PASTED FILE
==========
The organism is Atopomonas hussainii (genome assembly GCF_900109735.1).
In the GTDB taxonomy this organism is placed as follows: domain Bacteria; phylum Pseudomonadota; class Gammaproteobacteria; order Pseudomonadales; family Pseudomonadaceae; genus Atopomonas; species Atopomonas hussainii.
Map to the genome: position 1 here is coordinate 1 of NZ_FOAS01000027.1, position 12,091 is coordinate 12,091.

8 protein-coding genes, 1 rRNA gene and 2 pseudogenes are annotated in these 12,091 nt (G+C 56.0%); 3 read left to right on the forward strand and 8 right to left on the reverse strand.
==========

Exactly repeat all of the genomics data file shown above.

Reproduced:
The organism is Atopomonas hussainii (genome assembly GCF_900109735.1).
In the GTDB taxonomy this organism is placed as follows: domain Bacteria; phylum Pseudomonadota; class Gammaproteobacteria; order Pseudomonadales; family Pseudomonadaceae; genus Atopomonas; species Atopomonas hussainii.
Map to the genome: position 1 here is coordinate 1 of NZ_FOAS01000027.1, position 12,091 is coordinate 12,091.

8 protein-coding genes, 1 rRNA gene and 2 pseudogenes are annotated in these 12,091 nt (G+C 56.0%); 3 read left to right on the forward strand and 8 right to left on the reverse strand.